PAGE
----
Therefore, it is an object of this invention to provide a beverage vessel having a handle which is firmly secured with other components of the vessel for proper handling of the vessel when transporting and dispensing a beverage contained in the vessel.

Another object of this invention is to provide a beverage vessel having a handle which provides tactile comfort to the user when transporting and dispensing a beverage contained in the vessel.

A further object of this invention is to provide a beverage vessel in which selected areas of the vessel are firmly sealed to preclude undesired flow of the beverage into, and from, areas of the vessel other than the normal beverage-flow paths such as the spout thereof.

With these and other objects in mind, this invention contemplates a beverage vessel which includes a container formed with an opening at one end thereof with the opening formed by an inner wall surface of the container. An outer wall surface is formed on the container adjacent the opening thereof and has a latch receptor formed therein. A unitary body is formed with an inner wall and an outer wall which are integrally joined at upper ends thereof and spaced apart at lower ends thereof to form an opening between the inner and outer walls. A latch member is formed on the outer wall of the body and includes structure for latching engagement with the latch receptor of the container. The unitary body is in assembly with the container with the inner wall surface and the outer wall surface of the container being located within the opening formed by, and between, the inner and outer walls of the unitary body. The inner wall of the unitary body conceals the opening of the container and forms an opening of the beverage vessel.

This invention further contemplates a beverage vessel having a container, with a handle attached at opposite ends thereof to an exterior of the container and formed with an inboard exterior surface which faces the exterior of the container. A portion of the inboard exterior surface of the handle is selectively formed in a prescribed configuration. A compliant cover is formed with an interior structure in a configuration generally complementary to the prescribed configuration and is positioned over the portion of the inboard exterior surface of the handle to provide a compliant handle grip.

Other objects, features and advantages of the present invention will become more fully apparent from the following detailed description of the preferred embodiment, the appended claims and the accompanying drawings.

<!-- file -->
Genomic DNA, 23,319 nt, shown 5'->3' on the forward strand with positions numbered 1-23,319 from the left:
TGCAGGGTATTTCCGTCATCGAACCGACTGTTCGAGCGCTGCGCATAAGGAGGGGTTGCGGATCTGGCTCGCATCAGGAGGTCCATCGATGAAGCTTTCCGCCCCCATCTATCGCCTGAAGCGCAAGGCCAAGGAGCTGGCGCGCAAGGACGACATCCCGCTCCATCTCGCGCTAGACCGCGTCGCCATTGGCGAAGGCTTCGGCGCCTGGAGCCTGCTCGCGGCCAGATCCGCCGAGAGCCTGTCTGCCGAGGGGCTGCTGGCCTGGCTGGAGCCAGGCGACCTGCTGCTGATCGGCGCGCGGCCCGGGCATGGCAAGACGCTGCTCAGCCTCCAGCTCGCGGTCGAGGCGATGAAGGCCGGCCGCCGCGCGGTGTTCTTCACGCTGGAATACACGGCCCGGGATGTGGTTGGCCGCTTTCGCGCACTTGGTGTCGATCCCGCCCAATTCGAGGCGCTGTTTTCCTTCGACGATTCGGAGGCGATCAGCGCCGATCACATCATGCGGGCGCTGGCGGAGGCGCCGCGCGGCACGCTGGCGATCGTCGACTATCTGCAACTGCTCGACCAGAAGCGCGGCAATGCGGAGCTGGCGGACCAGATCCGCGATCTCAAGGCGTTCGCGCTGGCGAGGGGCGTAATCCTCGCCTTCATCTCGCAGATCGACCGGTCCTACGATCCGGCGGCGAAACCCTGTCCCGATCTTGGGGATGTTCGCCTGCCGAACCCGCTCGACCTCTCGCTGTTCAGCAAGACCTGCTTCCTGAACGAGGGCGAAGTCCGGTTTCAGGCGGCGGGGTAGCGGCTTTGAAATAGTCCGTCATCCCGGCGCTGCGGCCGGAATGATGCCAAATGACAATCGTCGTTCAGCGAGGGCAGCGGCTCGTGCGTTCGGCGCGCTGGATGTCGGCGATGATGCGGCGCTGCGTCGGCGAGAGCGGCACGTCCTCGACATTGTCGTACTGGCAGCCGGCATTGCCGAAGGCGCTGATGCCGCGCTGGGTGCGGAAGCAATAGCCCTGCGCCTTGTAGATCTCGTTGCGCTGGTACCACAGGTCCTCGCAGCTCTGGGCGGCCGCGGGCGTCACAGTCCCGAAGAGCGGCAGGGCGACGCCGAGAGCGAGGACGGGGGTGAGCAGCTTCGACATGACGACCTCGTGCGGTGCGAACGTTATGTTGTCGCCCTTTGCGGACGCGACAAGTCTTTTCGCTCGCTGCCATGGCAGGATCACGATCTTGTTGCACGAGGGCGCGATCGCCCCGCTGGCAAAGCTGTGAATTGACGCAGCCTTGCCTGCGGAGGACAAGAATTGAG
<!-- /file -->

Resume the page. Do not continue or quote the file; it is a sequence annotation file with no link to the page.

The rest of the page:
BRIEF DESCRIPTION OF THE DRAWINGS

In the accompanying drawings:

FIG. 1 is a perspective view showing a beverage vessel embodying certain principles of the invention;

FIG. 2 is a partial sectional view taken along line 2--2 of FIG. 1 showing a container, an upper body, a handle, a sealing facility and a handle-to-container attachment facility, of the beverage vessel of FIG. 1 embodying certain principles of the invention;

FIG. 3 is an enlarged sectional view showing a portion of a body-to-container attachment facility in accordance with certain principles of the invention;

FIG. 4 is an enlarged sectional view showing the sealing facility of FIG. 2, which is a first embodiment thereof, in accordance with certain principles of the invention;

FIG. 5 is a sectional view showing a second embodiment of a sealing facility embodying certain principles of the invention;

FIG. 6 is an exploded view showing the handle-to-container attachment facility of FIG. 2 for securing the bottom of the handle to the side of the container in accordance with certain principles of the invention;

FIG. 7 is a sectional view showing an internally threaded member which forms a part of the handle-to-container attachment facility of FIGS. 2 and 6 in accordance with certain principles of the invention;

FIG. 8 is a partial side view of the container of FIGS. 2 and 6 showing the structural site on the container where the threaded member of FIG. 7 is attached in accordance with certain principles of the invention;

FIG. 9 is a perspective view showing a portion of the handle of FIG. 2 in accordance with certain principles of the invention;

FIG. 10 is a side view of the portion of the handle of FIG. 9 and a handle cover in accordance with certain principles of the invention;